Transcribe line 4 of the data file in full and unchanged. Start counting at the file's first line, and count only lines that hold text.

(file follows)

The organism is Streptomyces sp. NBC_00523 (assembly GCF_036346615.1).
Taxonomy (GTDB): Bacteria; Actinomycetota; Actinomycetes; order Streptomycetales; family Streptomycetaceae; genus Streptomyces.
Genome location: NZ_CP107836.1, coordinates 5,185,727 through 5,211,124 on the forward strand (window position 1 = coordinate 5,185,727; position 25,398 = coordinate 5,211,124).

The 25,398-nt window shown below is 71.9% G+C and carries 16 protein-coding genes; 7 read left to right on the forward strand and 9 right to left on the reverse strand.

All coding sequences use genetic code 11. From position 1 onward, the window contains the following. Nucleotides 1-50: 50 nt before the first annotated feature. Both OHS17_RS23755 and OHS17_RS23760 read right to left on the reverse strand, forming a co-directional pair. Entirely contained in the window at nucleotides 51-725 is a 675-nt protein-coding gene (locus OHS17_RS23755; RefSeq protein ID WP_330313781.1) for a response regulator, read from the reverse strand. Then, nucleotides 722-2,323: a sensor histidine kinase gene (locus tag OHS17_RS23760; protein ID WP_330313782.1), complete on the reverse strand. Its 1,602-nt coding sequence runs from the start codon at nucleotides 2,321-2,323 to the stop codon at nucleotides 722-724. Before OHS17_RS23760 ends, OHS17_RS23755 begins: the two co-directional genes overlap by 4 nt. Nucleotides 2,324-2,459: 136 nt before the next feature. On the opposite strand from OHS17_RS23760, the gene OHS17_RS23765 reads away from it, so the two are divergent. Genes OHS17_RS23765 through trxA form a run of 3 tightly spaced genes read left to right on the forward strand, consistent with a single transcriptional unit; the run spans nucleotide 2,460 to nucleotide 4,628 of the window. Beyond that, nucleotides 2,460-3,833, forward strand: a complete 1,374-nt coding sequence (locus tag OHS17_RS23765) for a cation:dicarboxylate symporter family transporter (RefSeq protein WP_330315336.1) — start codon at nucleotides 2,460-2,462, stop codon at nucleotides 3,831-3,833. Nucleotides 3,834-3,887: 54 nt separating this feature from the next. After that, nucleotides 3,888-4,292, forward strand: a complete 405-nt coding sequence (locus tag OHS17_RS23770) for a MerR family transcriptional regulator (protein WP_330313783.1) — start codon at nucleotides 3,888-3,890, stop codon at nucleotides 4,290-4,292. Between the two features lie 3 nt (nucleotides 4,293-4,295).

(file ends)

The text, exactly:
The 25,398-nt window shown below is 71.9% G+C and carries 16 protein-coding genes; 7 read left to right on the forward strand and 9 right to left on the reverse strand.